Thomas calls LIV-PGA rift ‘sad’ for US Open and golf – Sports

BROOKLINE: Golf’s divide between the PGA Tour and the Saudi-backed LIV Golf Series is making headlines at the US Open and Justin Thomas is saddened by what it could mean for the sport.

The fifth-ranked American star won his second major title at the PGA Championship last month and is set to come into this week’s showdown at the Country Club worrying more about thick, fast greens than the impact of money on the sides. people and majors.

“I tossed and lost a lot of sleep last week thinking about what could happen,” Thomas said Monday.

While the US PGA Tour has banned all players who join the LIV Golf series, the US Golf Association has said it will not change its qualification to deny players like Phil Mickelson or Dustin Johnson because they participated. at the LIV opening event last week in England.

But imagine future majors with several big contenders banned for playing on the rebel circuit or teams cut back for the Ryder Cup and Presidents Cup. Thomas does.

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“Things like that could potentially be hurt because of some people leaving, and if others leave, it’s just sad,” Thomas said. “It just makes me sad.

“I just want to play against the best in the world and try to win majors. That being said, the best players in the world have to be there, but at the same time, I don’t necessarily want guys to be able to do both. It is a difficult place to live. »

Thomas has been a staunch supporter of the PGA Tour, even as big winners such as Mickelson, Johnson, Bryson DeChambeau and Patrick Reed parted ways for LIV Golf and record $25 million purses.

“Everything has a price, I guess,” Thomas said.

England’s 18th-ranked Matt Fitzpatrick, winner of the 2013 US Amateur Country Club, will play in the same group as LIV’s Johnson for the first two rounds, on the front lines of golf’s hottest topic.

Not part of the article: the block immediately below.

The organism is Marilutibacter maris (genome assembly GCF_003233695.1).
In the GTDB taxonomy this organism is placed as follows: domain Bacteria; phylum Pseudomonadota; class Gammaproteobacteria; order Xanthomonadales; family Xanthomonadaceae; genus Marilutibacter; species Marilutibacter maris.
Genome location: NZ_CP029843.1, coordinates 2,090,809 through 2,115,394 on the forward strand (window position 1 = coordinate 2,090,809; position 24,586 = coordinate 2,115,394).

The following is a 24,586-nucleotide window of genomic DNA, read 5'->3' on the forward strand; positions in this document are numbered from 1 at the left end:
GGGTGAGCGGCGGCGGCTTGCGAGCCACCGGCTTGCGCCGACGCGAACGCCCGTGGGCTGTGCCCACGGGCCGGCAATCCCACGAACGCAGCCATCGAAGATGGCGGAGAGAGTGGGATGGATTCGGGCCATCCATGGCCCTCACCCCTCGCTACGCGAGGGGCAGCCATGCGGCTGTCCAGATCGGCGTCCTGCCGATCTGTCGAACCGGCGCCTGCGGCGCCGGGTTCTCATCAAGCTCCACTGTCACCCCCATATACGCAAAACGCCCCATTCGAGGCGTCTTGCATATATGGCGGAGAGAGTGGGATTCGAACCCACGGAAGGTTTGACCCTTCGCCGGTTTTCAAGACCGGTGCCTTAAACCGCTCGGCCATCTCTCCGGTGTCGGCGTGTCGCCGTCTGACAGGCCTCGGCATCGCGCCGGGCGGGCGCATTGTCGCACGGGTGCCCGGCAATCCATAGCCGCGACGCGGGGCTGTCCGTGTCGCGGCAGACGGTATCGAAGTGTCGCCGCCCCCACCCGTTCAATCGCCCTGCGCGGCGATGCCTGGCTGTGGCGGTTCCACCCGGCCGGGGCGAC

“That’s obviously the talk of the tour right now. Everyone wants to know what’s going on,” Fitzpatrick said. “Things have changed a bit.

“Everyone was sick of hearing about it and they were like, okay, let’s start already, and now they’ve started, everyone’s like, oh, actually, that’s pretty interesting. What’s going- It’s kind of sparked a little more interest, and we’ll just see what happens.

Thomas calls it a slap in the face for the US Open, saying: “You can’t go anywhere without someone talking about it. It’s sad. It’s the US Open and… that seems to be the subject of all the questions.

” It is sad. It’s not fair to the USGA. It’s not good for the US Open. It’s not good for us players. But that’s unfortunately where we are right now.

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Mickelson and Thomas showed respect when talking about golfers on the opposite circuit.

“I respect if they disagree, but right now it’s the right decision,” Mickelson said Monday. “It brings out a lot of strong emotions in a lot of people and I respect how they may or may not feel.”

Thomas wants to avoid personal ruptures.

“You may disagree with the decision,” he said. “But for people back home to say that Dustin Johnson is now a bad person, that’s not fair. It’s just not fair.

Thomas marvels at the “astronomical money” LIV pays, but essentially argues that money can’t buy happiness.

“There’s no amount of money you could get, if you don’t like or enjoy what you’re actually doing, you’re always going to be miserable,” he said.

“While you may be miserable in a bigger house or a nicer car, that doesn’t necessarily mean your life will be better.” “It’s okay if you don’t want to do it,” he said. “There’s going to be some kind of number that’s going to get people thinking about it, and they’re hitting that number with a lot of people.”

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